Bethesda-Chevy Chase High School. Credit: Montgomery County Public Schools

Teacher Daniel Engler says he was trying to keep students in his Bethesda-Chevy Chase High School classroom in their assigned seats on Feb. 8 in order to remember their names. But two of them complained to administrators, reporting that Engler said he wouldn’t be able to tell them apart—allegedly because they are both Black.

Now, the 18-year veteran B-CC teacher has filed suit against Principal Shelton Mooney and the Board of Education alleging he was defamed in a “thoughtless, half-baked” community letter from Mooney that framed the interaction as a hate bias incident and was sent to families two days later.

The lawsuit seeking $75,000 was filed on Aug. 21 in Montgomery County Circuit Court by Potomac-based Wachen law firm attorney David Scott Wachen on Engler’s behalf.

Montgomery County Public Schools spokesperson Chris Cram confirmed that the situation is under litigation but declined to comment further given that “it happens to be a personnel matter.” Cram confirmed that Mooney sent a letter to the school community regarding the incident in February. Mooney did not respond to requests for comment from MoCo360 on Friday.

According to Engler’s complaint, on Feb. 8 he asked two students to sit in their assigned seats because “he is a spatial learner and uses a seating chart—as many teachers do—to learn names,” but the students refused, instead sitting with friends and “causing further disruption” to the class.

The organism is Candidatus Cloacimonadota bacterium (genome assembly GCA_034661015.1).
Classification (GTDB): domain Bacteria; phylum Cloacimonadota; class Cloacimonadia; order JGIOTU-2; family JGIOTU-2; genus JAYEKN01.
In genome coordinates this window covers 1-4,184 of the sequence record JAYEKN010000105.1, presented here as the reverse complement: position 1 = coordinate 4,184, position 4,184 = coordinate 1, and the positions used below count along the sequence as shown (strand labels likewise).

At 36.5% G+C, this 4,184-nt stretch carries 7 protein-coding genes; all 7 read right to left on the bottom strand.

After class, the students went to a school administrator and claimed Engler said he wouldn’t be able to tell them apart if they didn’t sit in their assigned seats, “which they believed was because they are Black,” according to Engler’s complaint.


“Engler denies saying what the students alleged or making any type of racial comment,” the complaint says.

Engler’s lawsuit says an internal human resources investigation was launched into the incident, but that before it was complete and without giving him notice, Mooney sent a letter to families characterizing the situation as “a serious incident” involving “unacceptable and harmful behavior” on Engler’s part.

“I am saddened to once again be writing to share information regarding a serious incident that occurred at B-CC and how it was addressed,” Mooney’s letter begins. A swastika was found scrawled on a B-CC student’s desk less than two weeks earlier, according to MCPS.


“Students reported to school administration that a teacher said to several African American students that he was ‘unable to distinguish them from other African American students’ in the classroom,” the letter reads. “This is unacceptable and harmful behavior not in alignment with our school or districtwide values of respect and inclusivity.”

The letter did not explicitly name Engler, but the lawsuit claims he was “readily identifiable” in it, as evidenced by numerous communications he received from families and colleagues following the letter’s publication—including an inquiry from the school’s student newspaper, The Tattler. Engler was relieved of his coaching position with the rowing team shortly after Mooney’s email was sent, according to his complaint.